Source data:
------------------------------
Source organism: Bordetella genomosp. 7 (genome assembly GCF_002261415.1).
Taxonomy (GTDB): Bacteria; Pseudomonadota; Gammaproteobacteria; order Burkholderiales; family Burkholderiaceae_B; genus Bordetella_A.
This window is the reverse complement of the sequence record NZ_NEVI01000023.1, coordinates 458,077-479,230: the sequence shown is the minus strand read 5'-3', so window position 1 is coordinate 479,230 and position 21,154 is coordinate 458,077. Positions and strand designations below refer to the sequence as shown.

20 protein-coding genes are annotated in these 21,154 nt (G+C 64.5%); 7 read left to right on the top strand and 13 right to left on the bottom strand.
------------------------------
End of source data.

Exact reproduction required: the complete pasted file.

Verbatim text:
Source organism: Bordetella genomosp. 7 (genome assembly GCF_002261415.1).
Taxonomy (GTDB): Bacteria; Pseudomonadota; Gammaproteobacteria; order Burkholderiales; family Burkholderiaceae_B; genus Bordetella_A.
This window is the reverse complement of the sequence record NZ_NEVI01000023.1, coordinates 458,077-479,230: the sequence shown is the minus strand read 5'-3', so window position 1 is coordinate 479,230 and position 21,154 is coordinate 458,077. Positions and strand designations below refer to the sequence as shown.

20 protein-coding genes are annotated in these 21,154 nt (G+C 64.5%); 7 read left to right on the top strand and 13 right to left on the bottom strand.